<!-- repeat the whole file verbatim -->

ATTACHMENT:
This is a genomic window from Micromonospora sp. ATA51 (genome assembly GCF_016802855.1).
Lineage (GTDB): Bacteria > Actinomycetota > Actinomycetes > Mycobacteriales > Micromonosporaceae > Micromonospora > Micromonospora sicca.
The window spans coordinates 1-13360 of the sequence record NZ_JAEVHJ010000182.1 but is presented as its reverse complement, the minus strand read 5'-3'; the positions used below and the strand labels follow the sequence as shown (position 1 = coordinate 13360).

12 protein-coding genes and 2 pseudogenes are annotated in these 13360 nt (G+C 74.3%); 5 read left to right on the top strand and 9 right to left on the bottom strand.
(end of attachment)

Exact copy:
This is a genomic window from Micromonospora sp. ATA51 (genome assembly GCF_016802855.1).
Lineage (GTDB): Bacteria > Actinomycetota > Actinomycetes > Mycobacteriales > Micromonosporaceae > Micromonospora > Micromonospora sicca.
The window spans coordinates 1-13360 of the sequence record NZ_JAEVHJ010000182.1 but is presented as its reverse complement, the minus strand read 5'-3'; the positions used below and the strand labels follow the sequence as shown (position 1 = coordinate 13360).

12 protein-coding genes and 2 pseudogenes are annotated in these 13360 nt (G+C 74.3%); 5 read left to right on the top strand and 9 right to left on the bottom strand.